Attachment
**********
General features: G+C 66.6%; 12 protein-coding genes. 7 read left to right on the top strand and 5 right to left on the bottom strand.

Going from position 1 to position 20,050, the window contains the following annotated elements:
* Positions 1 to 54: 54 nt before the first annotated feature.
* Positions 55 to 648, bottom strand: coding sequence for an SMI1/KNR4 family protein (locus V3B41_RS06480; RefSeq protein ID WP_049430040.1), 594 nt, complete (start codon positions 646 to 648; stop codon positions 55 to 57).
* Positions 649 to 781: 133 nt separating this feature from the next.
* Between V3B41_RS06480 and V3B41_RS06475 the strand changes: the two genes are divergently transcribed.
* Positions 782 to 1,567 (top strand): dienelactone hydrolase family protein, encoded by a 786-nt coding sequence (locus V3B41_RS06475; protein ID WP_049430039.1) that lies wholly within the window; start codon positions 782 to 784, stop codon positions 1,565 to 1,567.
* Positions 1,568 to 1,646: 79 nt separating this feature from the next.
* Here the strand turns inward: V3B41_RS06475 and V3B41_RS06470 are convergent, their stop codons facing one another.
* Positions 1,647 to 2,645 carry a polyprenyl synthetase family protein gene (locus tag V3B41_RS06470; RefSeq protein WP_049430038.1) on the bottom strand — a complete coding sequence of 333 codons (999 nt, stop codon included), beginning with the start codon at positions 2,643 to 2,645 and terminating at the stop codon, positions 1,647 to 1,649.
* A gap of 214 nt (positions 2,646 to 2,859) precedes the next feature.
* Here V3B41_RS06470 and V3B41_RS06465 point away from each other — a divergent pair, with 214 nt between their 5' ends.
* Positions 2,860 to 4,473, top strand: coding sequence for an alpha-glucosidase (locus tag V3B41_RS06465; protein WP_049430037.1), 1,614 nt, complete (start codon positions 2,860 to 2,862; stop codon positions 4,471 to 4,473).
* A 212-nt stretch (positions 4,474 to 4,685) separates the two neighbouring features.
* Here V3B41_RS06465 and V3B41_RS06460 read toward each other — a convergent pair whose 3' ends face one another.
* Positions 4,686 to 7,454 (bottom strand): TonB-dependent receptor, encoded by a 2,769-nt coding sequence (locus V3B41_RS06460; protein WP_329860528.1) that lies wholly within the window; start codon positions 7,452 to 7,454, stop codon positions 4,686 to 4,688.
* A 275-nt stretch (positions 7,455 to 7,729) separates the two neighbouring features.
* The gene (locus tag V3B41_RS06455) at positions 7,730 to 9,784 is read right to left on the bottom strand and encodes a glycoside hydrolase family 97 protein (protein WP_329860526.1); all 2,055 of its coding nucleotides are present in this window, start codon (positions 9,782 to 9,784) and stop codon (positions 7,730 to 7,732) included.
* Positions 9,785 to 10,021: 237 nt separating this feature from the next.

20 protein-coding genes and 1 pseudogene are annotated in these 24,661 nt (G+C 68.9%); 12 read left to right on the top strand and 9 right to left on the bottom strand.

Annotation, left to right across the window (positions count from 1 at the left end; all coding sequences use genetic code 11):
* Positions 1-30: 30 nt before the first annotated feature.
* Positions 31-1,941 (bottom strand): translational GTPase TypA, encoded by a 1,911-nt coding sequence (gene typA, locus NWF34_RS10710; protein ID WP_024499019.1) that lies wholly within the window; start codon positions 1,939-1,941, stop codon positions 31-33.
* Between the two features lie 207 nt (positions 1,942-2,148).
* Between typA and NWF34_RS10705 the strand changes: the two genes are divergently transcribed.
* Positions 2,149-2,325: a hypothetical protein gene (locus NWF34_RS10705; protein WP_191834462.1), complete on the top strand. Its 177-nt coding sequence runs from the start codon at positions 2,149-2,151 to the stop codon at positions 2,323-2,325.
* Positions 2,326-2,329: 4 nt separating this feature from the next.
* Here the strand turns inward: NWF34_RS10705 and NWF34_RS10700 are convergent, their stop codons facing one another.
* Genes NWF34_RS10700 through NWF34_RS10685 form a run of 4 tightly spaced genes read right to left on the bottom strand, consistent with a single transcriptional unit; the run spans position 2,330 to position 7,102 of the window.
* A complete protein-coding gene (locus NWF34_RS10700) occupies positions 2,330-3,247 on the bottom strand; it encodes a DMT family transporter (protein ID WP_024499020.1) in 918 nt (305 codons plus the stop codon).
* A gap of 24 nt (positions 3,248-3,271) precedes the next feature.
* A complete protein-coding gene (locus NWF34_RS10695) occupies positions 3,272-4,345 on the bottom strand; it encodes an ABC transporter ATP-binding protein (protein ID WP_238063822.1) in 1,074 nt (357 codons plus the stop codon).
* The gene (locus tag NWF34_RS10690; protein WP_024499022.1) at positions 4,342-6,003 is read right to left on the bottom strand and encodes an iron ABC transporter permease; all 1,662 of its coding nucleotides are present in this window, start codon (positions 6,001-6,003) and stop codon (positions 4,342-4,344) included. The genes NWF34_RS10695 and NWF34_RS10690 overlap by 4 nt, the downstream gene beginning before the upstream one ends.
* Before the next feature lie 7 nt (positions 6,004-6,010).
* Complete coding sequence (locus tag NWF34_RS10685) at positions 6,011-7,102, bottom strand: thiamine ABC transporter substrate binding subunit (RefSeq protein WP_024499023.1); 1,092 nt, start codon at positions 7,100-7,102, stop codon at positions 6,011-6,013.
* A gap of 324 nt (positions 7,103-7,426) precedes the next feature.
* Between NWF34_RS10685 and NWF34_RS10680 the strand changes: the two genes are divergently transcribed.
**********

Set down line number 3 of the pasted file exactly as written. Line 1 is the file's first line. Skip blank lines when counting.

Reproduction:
* Positions 1 to 54: 54 nt before the first annotated feature.